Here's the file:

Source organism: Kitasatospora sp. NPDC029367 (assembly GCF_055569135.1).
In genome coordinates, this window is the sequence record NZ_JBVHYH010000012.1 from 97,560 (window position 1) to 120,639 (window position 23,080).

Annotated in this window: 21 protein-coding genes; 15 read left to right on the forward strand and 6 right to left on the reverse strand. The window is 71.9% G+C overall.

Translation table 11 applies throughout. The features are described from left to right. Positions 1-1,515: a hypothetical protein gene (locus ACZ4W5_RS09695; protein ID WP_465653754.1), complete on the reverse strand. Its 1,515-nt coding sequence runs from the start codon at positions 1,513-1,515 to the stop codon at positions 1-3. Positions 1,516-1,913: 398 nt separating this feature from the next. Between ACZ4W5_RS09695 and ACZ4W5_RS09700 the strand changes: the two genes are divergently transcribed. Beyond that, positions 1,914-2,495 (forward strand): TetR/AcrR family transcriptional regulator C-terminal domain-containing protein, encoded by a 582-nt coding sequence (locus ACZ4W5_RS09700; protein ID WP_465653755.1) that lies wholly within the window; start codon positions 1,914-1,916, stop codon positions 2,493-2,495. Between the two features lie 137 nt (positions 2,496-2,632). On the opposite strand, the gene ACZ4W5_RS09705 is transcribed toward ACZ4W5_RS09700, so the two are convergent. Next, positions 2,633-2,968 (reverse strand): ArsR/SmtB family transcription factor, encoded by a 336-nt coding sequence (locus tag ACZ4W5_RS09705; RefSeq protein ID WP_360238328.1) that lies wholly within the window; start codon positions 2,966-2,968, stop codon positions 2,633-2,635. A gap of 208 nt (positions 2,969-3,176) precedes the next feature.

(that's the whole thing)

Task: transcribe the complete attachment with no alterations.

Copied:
Source organism: Kitasatospora sp. NPDC029367 (assembly GCF_055569135.1).
In genome coordinates, this window is the sequence record NZ_JBVHYH010000012.1 from 97,560 (window position 1) to 120,639 (window position 23,080).

Annotated in this window: 21 protein-coding genes; 15 read left to right on the forward strand and 6 right to left on the reverse strand. The window is 71.9% G+C overall.

Translation table 11 applies throughout. The features are described from left to right. Positions 1-1,515: a hypothetical protein gene (locus ACZ4W5_RS09695; protein ID WP_465653754.1), complete on the reverse strand. Its 1,515-nt coding sequence runs from the start codon at positions 1,513-1,515 to the stop codon at positions 1-3. Positions 1,516-1,913: 398 nt separating this feature from the next. Between ACZ4W5_RS09695 and ACZ4W5_RS09700 the strand changes: the two genes are divergently transcribed. Beyond that, positions 1,914-2,495 (forward strand): TetR/AcrR family transcriptional regulator C-terminal domain-containing protein, encoded by a 582-nt coding sequence (locus ACZ4W5_RS09700; protein ID WP_465653755.1) that lies wholly within the window; start codon positions 1,914-1,916, stop codon positions 2,493-2,495. Between the two features lie 137 nt (positions 2,496-2,632). On the opposite strand, the gene ACZ4W5_RS09705 is transcribed toward ACZ4W5_RS09700, so the two are convergent. Next, positions 2,633-2,968 (reverse strand): ArsR/SmtB family transcription factor, encoded by a 336-nt coding sequence (locus tag ACZ4W5_RS09705; RefSeq protein ID WP_360238328.1) that lies wholly within the window; start codon positions 2,966-2,968, stop codon positions 2,633-2,635. A gap of 208 nt (positions 2,969-3,176) precedes the next feature.